THE painstaking restoration of an ornate clock in the town centre - which dates back more than a century - will reach its completion next week.

Benjamin Harral’s - a former jewellers on Eldon Street - was a much-loved shop and was well-known for giving out a complimentary bread knife to those who bought an engagement or wedding ring.

Founded in 1898, it was family-run for nearly 100 years until its closure in 1985.

Also known for its lavish window displays, a key part of its advertising was the large clock which still hangs above the front door - although it hasn’t kept its time for years.

However, that’s now changing after the three-face timepiece was included in multi-million pound plans to revitalise Eldon Street when it was awarded ‘heritage action zone’ status due to its historic significance.

The partnership, between Barnsley Council and Historic England, spans four years and finishing touches are being made to the new-look street which skirts the Glass Works.

The clock has benefited from a restoration which included a service, fresh paint in its original green and gold, rust removal, hand replacement and mechanism modernisation.

Barnsley Archives’ David Blunden, who has played a role in researching the venue’s history, said: “The clock is a well-known and well-loved feature in Barnsley town centre.

“Before the days of mobile phones, it was a popular meeting place for people as it stood out thanks to their elaborate window displays and of course the ornate clock.

“The clock was installed shortly after they moved in, along with a decorative tiled shopfront.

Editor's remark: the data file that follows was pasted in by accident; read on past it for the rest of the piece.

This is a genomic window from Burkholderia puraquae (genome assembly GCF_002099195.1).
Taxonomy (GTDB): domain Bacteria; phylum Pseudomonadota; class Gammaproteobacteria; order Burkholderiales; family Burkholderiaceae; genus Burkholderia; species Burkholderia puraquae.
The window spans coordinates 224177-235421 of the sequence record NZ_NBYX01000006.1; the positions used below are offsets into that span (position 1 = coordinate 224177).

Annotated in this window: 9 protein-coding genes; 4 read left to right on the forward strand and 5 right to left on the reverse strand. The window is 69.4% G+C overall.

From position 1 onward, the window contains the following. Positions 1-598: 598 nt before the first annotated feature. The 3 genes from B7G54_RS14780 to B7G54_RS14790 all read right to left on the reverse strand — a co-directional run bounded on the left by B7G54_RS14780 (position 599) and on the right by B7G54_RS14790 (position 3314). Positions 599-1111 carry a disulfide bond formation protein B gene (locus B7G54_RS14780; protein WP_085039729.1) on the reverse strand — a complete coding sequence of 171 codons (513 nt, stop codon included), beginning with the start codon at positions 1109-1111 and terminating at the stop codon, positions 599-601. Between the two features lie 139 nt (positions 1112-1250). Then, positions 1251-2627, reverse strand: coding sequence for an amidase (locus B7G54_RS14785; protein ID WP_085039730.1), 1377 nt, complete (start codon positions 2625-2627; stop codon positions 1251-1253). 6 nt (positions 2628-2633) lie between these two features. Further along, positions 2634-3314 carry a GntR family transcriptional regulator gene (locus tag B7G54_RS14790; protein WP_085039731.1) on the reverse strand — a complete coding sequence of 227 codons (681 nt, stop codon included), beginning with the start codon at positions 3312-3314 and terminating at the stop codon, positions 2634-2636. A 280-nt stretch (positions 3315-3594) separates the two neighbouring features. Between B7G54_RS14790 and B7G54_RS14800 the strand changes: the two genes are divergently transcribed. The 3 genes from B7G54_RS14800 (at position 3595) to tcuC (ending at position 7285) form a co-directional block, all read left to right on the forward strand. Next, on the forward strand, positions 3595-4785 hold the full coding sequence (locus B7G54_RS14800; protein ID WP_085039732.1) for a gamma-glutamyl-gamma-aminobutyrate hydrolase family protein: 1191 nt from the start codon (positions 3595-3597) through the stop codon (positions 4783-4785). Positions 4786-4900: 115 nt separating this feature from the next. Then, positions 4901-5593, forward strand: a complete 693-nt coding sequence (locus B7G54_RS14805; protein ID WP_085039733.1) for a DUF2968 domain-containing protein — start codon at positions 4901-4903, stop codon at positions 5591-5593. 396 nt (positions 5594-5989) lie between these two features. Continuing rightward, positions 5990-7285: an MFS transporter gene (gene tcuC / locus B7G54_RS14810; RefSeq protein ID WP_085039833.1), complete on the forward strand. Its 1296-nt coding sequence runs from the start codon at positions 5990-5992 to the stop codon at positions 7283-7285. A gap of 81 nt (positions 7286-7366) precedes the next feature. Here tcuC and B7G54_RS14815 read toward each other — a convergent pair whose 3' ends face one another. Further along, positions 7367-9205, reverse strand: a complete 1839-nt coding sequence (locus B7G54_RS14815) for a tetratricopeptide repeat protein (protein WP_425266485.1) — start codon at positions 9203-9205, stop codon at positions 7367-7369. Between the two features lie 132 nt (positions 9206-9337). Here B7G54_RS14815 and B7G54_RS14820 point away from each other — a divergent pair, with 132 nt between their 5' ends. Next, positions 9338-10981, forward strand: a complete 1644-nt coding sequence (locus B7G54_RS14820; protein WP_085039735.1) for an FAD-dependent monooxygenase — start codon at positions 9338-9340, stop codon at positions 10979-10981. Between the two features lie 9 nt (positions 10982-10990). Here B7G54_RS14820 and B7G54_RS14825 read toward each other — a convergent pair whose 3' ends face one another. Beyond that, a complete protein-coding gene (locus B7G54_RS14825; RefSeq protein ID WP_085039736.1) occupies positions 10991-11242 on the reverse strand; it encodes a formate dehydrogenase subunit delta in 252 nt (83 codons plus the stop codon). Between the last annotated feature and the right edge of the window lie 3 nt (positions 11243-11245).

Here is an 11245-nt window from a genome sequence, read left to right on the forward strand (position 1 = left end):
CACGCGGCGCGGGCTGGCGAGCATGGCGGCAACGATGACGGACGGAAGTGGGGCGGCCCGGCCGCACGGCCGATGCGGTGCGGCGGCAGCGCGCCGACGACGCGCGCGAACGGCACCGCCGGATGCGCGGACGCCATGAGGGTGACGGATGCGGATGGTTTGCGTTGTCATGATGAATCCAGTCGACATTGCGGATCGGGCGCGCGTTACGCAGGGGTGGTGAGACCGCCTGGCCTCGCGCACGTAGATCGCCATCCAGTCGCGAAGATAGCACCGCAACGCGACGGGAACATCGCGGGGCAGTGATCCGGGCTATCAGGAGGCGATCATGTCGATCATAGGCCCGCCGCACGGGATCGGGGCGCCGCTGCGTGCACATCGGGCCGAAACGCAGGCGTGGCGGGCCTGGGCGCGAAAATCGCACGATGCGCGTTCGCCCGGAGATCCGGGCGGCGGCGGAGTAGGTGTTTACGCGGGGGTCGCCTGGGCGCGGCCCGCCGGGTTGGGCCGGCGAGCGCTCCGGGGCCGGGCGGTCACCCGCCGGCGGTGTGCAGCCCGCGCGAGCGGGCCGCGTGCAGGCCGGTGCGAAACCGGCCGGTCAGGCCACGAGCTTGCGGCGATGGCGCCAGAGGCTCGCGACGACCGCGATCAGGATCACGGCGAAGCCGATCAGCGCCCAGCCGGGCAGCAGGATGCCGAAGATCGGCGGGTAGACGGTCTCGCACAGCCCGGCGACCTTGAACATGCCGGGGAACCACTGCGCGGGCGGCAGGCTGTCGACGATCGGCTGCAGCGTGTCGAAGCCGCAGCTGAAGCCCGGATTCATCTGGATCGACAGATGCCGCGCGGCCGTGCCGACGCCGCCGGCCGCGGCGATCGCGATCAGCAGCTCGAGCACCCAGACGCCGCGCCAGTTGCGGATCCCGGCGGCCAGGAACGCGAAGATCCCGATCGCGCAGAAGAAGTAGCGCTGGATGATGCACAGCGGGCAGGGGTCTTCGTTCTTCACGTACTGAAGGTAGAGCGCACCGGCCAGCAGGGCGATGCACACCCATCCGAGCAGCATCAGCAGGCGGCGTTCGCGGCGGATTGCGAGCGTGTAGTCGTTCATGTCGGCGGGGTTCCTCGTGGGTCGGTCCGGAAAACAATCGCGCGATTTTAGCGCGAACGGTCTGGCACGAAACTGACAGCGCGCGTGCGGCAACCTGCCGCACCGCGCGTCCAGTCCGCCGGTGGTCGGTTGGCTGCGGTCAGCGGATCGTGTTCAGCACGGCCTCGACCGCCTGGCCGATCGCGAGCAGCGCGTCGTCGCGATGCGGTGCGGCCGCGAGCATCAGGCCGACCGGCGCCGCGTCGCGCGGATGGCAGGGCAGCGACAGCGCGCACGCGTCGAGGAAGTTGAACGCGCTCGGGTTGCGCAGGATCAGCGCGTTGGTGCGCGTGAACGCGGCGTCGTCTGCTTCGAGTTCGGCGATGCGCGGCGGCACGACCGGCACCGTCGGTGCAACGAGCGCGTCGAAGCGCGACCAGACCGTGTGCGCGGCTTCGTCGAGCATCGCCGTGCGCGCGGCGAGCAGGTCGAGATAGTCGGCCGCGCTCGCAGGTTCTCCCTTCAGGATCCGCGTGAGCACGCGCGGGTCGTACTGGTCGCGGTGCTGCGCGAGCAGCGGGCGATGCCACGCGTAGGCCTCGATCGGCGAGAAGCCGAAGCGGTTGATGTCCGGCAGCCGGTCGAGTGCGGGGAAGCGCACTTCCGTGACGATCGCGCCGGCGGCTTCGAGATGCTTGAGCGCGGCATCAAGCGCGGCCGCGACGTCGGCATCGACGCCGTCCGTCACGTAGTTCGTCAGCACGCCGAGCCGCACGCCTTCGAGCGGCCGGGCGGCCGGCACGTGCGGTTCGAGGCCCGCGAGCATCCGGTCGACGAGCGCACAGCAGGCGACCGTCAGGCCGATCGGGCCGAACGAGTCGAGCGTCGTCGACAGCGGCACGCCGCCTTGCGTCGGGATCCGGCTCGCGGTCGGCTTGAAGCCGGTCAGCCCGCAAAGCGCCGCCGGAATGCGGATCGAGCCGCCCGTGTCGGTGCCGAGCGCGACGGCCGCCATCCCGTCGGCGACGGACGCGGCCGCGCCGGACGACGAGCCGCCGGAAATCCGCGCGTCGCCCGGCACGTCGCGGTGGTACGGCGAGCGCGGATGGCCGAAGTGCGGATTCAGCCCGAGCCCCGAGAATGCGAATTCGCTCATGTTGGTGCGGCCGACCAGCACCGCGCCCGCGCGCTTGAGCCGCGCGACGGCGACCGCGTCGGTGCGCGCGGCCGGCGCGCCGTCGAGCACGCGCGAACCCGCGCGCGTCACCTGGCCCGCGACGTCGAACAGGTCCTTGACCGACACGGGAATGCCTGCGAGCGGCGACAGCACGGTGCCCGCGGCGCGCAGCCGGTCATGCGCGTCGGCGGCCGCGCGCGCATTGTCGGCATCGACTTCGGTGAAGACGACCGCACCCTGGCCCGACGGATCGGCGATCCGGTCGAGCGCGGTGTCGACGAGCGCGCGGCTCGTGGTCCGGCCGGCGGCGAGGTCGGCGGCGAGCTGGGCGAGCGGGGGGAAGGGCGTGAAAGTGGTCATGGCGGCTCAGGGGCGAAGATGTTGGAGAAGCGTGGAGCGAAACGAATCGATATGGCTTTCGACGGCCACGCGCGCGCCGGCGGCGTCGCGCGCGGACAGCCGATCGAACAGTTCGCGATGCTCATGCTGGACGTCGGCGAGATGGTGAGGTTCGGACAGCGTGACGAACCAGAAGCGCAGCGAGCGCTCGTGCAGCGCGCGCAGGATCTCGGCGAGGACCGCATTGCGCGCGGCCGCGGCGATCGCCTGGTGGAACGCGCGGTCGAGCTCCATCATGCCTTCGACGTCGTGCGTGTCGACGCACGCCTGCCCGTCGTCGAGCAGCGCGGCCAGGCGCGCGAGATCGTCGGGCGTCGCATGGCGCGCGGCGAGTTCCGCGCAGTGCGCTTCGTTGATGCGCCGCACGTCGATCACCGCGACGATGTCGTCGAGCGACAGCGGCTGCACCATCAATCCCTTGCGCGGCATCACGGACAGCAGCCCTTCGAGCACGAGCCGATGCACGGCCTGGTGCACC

“Advertising was obviously an important consideration from the start and photographs of the original shop show large, painted sign boards along the roof line announcing ‘The Ring Shop’.

“The original tiled fascia sign survives - at least in part - underneath the current shopfront, and the top of the decorative doorhead can be seen above the later marble.

“When funding was secured for the heritage action zone project, we started to piece together images of the shop in years gone by and these span right back to the early 1900s.

“These were invaluable as they meant we could shape the restoration on what it was actually like - the clock was painted darker before work started, but it’s now in its original colour scheme of green and gold.

“Although much of the work the public will see is on the shop’s exterior, a large part of the clock’s restoration occurred on the inside of the building, where its mechanism is situated.

“Originally it had a system that required daily wind-ups in order for it to work, but now it’s going to benefit from more modern technology that won’t require that.”

Mr Harral was a member of the Clock Makers Company - one of the ancient City Guilds - and was given the freedom of the City of London having been lauded for making watches for members of the admiralty in the Royal Navy.

On Tuesday, from midday, leaders behind the programme will be on hand to celebrate the clock’s reveal and the wider Eldon Street project which is nearing completion.

Guided tours will be offered to locals and visitors who want to know more about the street’s rich past.

David added: “All that remains for the whole scheme to be completed now is a few finishing touches to the shop frontages.

“It’s been wonderful to piece together history and watch the clock’s refurbishment as this work will ensure it ticks for the decades to come.”